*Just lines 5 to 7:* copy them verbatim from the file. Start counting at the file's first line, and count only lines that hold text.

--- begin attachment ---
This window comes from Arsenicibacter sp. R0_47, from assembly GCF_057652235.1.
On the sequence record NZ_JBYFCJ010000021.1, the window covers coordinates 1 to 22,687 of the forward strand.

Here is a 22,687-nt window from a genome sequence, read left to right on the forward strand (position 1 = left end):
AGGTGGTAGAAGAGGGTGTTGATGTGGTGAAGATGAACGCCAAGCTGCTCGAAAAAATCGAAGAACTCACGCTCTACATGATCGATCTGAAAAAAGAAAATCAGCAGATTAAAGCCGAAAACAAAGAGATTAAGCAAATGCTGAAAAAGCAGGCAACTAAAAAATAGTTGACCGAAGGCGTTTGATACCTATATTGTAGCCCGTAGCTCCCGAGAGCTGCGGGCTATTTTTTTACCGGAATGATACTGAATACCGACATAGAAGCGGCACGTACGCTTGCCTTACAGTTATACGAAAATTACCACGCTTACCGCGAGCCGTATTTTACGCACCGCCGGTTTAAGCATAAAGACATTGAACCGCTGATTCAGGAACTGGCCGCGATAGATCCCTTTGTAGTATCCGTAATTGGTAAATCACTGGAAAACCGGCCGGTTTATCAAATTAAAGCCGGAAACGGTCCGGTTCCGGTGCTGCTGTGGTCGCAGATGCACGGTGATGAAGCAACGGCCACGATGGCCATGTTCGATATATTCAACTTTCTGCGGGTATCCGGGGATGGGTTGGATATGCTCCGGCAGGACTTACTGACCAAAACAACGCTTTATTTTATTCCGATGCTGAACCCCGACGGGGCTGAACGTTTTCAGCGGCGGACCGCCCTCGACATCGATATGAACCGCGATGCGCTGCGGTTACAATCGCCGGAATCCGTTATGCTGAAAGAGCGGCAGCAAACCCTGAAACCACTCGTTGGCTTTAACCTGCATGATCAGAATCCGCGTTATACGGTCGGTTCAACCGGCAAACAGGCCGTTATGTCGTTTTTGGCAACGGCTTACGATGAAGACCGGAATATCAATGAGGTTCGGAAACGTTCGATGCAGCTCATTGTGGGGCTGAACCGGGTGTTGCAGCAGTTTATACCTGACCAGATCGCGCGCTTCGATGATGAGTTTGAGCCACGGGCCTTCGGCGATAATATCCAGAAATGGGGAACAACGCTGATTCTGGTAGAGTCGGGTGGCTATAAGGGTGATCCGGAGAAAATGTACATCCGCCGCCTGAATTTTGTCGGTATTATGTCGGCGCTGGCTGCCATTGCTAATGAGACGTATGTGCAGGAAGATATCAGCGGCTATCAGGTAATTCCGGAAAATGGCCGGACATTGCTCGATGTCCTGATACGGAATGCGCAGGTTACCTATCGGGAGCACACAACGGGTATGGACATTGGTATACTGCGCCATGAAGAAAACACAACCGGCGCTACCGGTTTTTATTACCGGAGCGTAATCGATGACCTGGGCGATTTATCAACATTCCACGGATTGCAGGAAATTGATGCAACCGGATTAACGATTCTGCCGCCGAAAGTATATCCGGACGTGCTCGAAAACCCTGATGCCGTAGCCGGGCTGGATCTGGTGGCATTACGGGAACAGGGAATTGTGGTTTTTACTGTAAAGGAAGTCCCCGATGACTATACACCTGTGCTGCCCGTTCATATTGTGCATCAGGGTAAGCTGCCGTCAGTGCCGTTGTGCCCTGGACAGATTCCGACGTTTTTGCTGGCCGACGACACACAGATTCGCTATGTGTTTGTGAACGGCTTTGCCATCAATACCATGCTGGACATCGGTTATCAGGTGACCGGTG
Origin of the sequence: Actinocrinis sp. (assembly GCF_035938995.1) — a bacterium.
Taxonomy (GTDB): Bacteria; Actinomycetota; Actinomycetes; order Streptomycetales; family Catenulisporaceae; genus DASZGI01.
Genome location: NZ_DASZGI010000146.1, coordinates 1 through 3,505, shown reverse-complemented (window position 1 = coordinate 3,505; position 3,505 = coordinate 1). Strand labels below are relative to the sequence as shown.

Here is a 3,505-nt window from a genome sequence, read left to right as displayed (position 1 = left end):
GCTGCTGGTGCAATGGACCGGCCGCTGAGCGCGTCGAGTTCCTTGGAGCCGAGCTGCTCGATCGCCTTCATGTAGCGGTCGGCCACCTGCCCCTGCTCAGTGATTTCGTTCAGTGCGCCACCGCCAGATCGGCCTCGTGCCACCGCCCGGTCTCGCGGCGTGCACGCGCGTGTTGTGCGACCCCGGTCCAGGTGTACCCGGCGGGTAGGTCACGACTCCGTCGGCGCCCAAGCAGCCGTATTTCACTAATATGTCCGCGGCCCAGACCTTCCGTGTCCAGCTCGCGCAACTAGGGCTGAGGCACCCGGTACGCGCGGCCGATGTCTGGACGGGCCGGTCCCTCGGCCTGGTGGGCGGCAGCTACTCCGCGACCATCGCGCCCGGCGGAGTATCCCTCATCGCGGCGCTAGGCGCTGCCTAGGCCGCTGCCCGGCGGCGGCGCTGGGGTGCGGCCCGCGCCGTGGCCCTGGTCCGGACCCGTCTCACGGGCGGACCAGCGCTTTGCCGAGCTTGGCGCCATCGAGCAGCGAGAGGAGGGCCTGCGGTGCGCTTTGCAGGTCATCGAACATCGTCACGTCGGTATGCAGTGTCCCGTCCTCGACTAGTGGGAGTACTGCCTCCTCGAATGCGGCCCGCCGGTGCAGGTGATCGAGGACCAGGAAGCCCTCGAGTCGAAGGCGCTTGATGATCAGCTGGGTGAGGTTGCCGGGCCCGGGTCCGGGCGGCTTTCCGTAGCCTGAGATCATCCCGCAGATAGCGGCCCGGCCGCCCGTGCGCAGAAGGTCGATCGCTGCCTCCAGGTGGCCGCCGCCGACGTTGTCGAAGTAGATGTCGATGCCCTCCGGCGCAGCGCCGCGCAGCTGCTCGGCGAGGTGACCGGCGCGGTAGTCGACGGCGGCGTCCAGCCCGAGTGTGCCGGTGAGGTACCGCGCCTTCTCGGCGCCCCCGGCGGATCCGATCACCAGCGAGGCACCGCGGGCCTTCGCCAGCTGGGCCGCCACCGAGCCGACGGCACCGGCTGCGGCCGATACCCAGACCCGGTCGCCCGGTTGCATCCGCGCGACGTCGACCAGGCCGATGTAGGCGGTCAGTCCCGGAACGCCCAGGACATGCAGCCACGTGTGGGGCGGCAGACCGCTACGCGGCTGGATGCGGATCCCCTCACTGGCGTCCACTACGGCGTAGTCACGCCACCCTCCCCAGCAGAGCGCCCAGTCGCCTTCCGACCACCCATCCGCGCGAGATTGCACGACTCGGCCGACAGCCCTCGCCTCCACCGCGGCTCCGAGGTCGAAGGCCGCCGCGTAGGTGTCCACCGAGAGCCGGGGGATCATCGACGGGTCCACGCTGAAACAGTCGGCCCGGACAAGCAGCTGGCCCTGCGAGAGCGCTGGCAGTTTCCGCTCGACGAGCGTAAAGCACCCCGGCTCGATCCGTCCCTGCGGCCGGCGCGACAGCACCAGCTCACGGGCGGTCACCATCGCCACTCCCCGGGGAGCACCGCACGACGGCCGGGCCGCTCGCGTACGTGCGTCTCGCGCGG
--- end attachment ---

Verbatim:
Origin of the sequence: Actinocrinis sp. (assembly GCF_035938995.1) — a bacterium.
Taxonomy (GTDB): Bacteria; Actinomycetota; Actinomycetes; order Streptomycetales; family Catenulisporaceae; genus DASZGI01.
Genome location: NZ_DASZGI010000146.1, coordinates 1 through 3,505, shown reverse-complemented (window position 1 = coordinate 3,505; position 3,505 = coordinate 1). Strand labels below are relative to the sequence as shown.